an influence which, amongst other debas. “No wonder, then, that in a super- ing lessons, then taught the world that a stitious age, when monarchs trembled at breach of the most sacred ties and dearest an angry voice from the Lateran, the affections of human nature was one means habits of early youth should have mingled of gaining the approbation of a Being with every action of Matilda's life, and who is all truth and beneficence. spread an agreeable mirage over the “ Matilda's object was to strengthen prospect of her eternal salvation : the the chief spiritual against the chief tem. power that tamed a Henry's pride, a poral power, but reserving her own Barbarossa's fierceness, and afterwards independence; a policy subsequently withstood the vast ability of a Frederic, pursued, at least in spirit, by the Guelmight without shame have been rever-phic states of Italy. She therefore proenced by a girl whose feelings so har- tected subordinate members of the monized with the sacred strains of ancient Church against feudal chieftains, and its tradition and priestly dignity. But from head against the feudal Emperor. True whatever motive, the result was a con- to her religious and warlike character, tinual aggrandizement of ecclesiastics ; she died between the sword and the in prosperity and adversity ; during life crucifix, and two of her last acts, even and after death ; from the lowliest priest when the hand of death was already cold to the proudest pontiff.

on her brow, were the chastisement of " The fearless assertion of her own revolted Mantua, and the midnight celeindependence by successful struggles with bration of Christ's nativity in the depth the Emperor was an example not over- of a freezing and unusually inclement looked by the young Italian communities winter." under Matilda's rule, who were already 50. Ovid, Met. V., Maynwaring's accused by imperial legitimacy of poli. Tr. :tical innovation and visionary notions of

" Here, while young Proserpine, among the government.

maids, “ Being then' at a place called Monte Diverts herself in these delicious shades ;

dead;

While like a child with busy speed and care Like gamesome boys over the churchyard
She gathers lilies here, and violets there;
While tire wo fill her little lap she strives,

The light in vain keeps looking for his face, Hell's grizzly monarch at the shade arrives ; Now screaming sea-fowl settle in his place." Sees her thus sporting on the flowery green,

80. Psalm xcii. 4: “For thou, Lord, And loves the blooming maid, as soon as seen. His urgent Aame impatient of delay,

hast made me glad through thy work : Swift as his thought he seized the beauteous I will triumph in the works of thy prey,

hands." And bore her in his sooty car away. The frighted gaddess to her mother cries,

87. Canto XXI. 46:But all in vain, for now far off she flies,

“ Because that neither rain, nor hail, nor snow, Far she behind her leaves her virgin train ;

Nor dew, nor hoar-frost any higher falls To them too cries, and cries to them in vain.

Than the short, little stairway of three steps. And while with passion she repeats her call, The violets from her lap, and lilies fall :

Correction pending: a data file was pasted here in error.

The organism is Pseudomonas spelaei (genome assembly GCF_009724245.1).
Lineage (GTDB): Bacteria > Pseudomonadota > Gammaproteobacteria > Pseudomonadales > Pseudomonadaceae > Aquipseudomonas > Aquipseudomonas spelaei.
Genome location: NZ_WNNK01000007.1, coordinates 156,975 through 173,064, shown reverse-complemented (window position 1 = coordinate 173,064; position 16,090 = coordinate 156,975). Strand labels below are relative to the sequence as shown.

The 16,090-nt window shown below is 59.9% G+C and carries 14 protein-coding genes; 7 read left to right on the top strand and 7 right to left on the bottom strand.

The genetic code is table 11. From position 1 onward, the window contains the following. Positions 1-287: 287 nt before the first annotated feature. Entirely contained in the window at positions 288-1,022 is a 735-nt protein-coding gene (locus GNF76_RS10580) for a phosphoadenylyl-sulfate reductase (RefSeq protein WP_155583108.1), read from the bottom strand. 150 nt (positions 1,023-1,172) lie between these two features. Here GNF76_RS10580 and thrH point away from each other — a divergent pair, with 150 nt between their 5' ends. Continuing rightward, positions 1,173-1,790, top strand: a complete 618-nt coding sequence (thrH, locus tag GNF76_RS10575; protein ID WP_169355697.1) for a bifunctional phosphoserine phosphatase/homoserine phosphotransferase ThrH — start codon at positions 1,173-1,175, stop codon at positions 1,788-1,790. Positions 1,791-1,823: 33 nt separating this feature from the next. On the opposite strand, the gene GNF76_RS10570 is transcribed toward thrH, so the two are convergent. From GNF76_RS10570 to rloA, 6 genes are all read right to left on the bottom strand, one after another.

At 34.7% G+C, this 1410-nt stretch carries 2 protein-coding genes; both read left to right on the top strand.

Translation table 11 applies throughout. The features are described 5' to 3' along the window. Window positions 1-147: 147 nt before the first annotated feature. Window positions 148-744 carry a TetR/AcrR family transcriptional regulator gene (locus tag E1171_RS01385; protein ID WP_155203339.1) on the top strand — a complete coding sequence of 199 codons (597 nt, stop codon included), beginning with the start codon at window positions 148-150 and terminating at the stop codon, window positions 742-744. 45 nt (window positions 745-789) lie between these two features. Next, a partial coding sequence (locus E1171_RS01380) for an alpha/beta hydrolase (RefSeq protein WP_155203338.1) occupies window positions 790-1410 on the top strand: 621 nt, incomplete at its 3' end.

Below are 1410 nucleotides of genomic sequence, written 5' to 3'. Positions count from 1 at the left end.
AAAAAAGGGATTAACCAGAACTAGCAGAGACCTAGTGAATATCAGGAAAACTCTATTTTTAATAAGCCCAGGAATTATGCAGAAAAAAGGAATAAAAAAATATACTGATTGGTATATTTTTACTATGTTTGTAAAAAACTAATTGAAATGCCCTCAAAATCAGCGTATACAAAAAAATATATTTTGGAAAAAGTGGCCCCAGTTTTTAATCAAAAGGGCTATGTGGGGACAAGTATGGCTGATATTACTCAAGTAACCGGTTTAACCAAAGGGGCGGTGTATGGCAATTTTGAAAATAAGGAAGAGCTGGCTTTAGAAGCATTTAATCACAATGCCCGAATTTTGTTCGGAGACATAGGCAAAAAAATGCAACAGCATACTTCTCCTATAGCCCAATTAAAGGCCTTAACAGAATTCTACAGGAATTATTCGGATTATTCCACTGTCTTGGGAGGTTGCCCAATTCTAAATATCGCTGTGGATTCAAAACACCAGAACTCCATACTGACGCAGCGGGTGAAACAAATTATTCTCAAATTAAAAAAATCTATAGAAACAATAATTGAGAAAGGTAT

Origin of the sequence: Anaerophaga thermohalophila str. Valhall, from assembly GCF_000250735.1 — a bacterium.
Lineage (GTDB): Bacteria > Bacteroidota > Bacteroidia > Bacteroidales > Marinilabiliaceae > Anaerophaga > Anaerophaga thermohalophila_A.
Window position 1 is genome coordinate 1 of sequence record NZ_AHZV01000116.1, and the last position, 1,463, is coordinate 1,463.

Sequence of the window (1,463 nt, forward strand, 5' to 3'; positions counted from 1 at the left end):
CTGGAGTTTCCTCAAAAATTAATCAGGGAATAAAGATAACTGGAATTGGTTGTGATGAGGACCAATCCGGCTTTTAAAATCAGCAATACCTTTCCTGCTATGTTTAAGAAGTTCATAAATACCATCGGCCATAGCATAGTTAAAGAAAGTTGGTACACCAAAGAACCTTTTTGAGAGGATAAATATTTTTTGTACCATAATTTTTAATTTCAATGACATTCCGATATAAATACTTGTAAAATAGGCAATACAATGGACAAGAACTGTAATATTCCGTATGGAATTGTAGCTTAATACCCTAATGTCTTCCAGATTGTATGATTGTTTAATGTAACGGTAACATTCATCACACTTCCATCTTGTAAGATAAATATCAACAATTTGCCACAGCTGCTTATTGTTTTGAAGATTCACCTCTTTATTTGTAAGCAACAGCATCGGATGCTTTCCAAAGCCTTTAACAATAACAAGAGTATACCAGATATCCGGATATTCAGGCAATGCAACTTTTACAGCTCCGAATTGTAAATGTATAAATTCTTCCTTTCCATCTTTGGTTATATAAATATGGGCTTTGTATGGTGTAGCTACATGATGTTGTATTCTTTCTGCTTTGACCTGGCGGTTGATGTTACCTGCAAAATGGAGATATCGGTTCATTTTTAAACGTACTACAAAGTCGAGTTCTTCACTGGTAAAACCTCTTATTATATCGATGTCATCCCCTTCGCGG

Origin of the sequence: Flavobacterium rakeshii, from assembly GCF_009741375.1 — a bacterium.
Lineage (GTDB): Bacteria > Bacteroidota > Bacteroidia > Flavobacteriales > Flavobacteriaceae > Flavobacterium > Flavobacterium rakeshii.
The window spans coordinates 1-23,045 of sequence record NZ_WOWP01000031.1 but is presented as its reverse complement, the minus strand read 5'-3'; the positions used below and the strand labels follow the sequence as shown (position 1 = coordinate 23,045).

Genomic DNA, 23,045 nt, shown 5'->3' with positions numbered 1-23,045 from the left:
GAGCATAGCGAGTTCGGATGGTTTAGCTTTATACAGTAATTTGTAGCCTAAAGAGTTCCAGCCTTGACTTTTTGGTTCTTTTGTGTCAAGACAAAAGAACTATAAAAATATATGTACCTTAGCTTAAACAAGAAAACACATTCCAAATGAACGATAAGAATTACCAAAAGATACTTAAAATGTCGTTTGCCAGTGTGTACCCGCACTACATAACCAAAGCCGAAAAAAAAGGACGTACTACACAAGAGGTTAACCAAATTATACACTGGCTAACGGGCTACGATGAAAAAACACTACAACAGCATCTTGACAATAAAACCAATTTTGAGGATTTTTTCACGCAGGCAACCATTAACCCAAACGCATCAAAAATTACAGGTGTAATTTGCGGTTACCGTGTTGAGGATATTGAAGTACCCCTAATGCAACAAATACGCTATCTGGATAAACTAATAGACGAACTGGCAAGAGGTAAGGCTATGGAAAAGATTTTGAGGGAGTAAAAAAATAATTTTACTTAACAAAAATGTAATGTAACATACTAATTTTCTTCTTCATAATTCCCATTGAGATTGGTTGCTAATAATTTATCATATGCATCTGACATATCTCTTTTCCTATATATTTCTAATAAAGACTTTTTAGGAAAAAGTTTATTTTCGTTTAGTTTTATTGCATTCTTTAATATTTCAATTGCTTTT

94. Orly six hours, according to She misses them, poor heart! and makes new

Adam's in account in Par., XXI. moan; Her lilies, ah! are lost, her violets gone." 139: 65. Ovid, Met. X., Eusden's Tr. : "Upon the mout which highest o'er the wave

Rises was ), xi.. life or pure or sinsul, “ For Cytherea's lips while Cupid prest, From the firsu Ni to that which is the second, He with a heedless arrow razed her breast.

As the sun change quadrant, to the sixth." The goddess felt it, and, with fury stung, The wanton mischief from her bosom fung : 102. Above the gate described in Yet thought at first the danger slight, but Canto IX.

found The dart too faithful, and too deep the wound.

146. Virgil and Statius smile at this Fired with a mortal beauty, she disdains allusion to the dreams a poets. To haunt th' Idalian mount, or Phrygian plains. She seeks not Cnidos, nor her Paphian shrines, Nor Amathus, that teems with brazen mines : Even Heaven itself with all its sweets unsought,

CANTO XXIX. Adonis far a sweeter Heaven is thought."

1. The Terrestrial Paradise and the 72. When Xerxes invaded Greece he crossed the Hellespont on a bridge of Apocalyptic Procession of the Church

Triumphant. boris with an army of five million. So

3. Psalm. xxxii. 1: “ Blessed is he 's the historians. On his return he Ossed it in a fishing-boat almost alone, sin is covered."

whose transgression is forgiven, whose a warning to all human arrogance.' 10. Counted together, their steps were Leander naturally hated the Helles

not a hundred in all. pont, having to swim it so

many

times. The last time, according to Thomas celestial, represented as crowned with

41. The Muse of Astronomy, or things Hood, he met with a sea nymph, who, stars and robed in azure. Milton, Parad. enamoured of his beauty, carried him Lost, VII. 1, makes the same invocato the bottom of the sea. See Hero and Leander, stanza 45 :

“Descend from heaven, Urania, by that “ His eyes are blinded with the sleety brine, His ears are deafened with the wildering if rightly thou art called, whose voice divine

Following, above the Olympian hill I soar, He asks the purpose of her fell design, Above the flight of Pegasean wing. But foamy waves choke up his struggling The meaning, not the name, I call: for thou voice,